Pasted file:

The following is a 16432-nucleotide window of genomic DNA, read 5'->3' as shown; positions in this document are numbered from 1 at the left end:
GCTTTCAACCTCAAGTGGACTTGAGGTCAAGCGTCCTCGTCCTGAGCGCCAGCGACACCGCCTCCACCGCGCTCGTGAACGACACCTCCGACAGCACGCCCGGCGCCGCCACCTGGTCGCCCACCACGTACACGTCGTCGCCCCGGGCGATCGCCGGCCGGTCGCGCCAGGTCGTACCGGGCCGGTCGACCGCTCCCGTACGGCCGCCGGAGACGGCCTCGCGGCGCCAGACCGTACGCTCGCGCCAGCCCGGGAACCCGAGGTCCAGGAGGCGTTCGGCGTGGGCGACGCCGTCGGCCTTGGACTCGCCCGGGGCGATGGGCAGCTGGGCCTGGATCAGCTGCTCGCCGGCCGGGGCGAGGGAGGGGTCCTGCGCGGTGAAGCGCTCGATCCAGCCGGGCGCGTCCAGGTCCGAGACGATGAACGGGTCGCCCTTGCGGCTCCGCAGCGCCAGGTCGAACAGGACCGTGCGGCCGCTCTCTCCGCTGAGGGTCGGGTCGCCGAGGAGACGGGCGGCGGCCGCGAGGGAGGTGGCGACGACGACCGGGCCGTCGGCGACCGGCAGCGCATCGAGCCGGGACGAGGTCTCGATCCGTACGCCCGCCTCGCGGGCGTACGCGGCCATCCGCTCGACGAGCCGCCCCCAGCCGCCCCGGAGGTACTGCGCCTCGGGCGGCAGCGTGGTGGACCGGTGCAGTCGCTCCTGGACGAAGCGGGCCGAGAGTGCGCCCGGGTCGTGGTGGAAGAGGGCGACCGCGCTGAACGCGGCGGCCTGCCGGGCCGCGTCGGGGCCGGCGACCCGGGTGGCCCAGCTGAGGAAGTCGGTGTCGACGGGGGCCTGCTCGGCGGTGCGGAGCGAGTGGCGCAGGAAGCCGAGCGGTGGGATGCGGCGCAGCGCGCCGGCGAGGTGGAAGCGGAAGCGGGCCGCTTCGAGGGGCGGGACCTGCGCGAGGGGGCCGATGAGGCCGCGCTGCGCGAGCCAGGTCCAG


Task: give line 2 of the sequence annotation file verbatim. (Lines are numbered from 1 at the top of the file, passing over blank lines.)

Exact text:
GCTTTCAACCTCAAGTGGACTTGAGGTCAAGCGTCCTCGTCCTGAGCGCCAGCGACACCGCCTCCACCGCGCTCGTGAACGACACCTCCGACAGCACGCCCGGCGCCGCCACCTGGTCGCCCACCACGTACACGTCGTCGCCCCGGGCGATCGCCGGCCGGTCGCGCCAGGTCGTACCGGGCCGGTCGACCGCTCCCGTACGGCCGCCGGAGACGGCCTCGCGGCGCCAGACCGTACGCTCGCGCCAGCCCGGGAACCCGAGGTCCAGGAGGCGTTCGGCGTGGGCGACGCCGTCGGCCTTGGACTCGCCCGGGGCGATGGGCAGCTGGGCCTGGATCAGCTGCTCGCCGGCCGGGGCGAGGGAGGGGTCCTGCGCGGTGAAGCGCTCGATCCAGCCGGGCGCGTCCAGGTCCGAGACGATGAACGGGTCGCCCTTGCGGCTCCGCAGCGCCAGGTCGAACAGGACCGTGCGGCCGCTCTCTCCGCTGAGGGTCGGGTCGCCGAGGAGACGGGCGGCGGCCGCGAGGGAGGTGGCGACGACGACCGGGCCGTCGGCGACCGGCAGCGCATCGAGCCGGGACGAGGTCTCGATCCGTACGCCCGCCTCGCGGGCGTACGCGGCCATCCGCTCGACGAGCCGCCCCCAGCCGCCCCGGAGGTACTGCGCCTCGGGCGGCAGCGTGGTGGACCGGTGCAGTCGCTCCTGGACGAAGCGGGCCGAGAGTGCGCCCGGGTCGTGGTGGAAGAGGGCGACCGCGCTGAACGCGGCGGCCTGCCGGGCCGCGTCGGGGCCGGCGACCCGGGTGGCCCAGCTGAGGAAGTCGGTGTCGACGGGGGCCTGCTCGGCGGTGCGGAGCGAGTGGCGCAGGAAGCCGAGCGGTGGGATGCGGCGCAGCGCGCCGGCGAGGTGGAAGCGGAAGCGGGCCGCTTCGAGGGGCGGGACCTGCGCGAGGGGGCCGATGAGGCCGCGCTGCGCGAGCCAGGTCCAG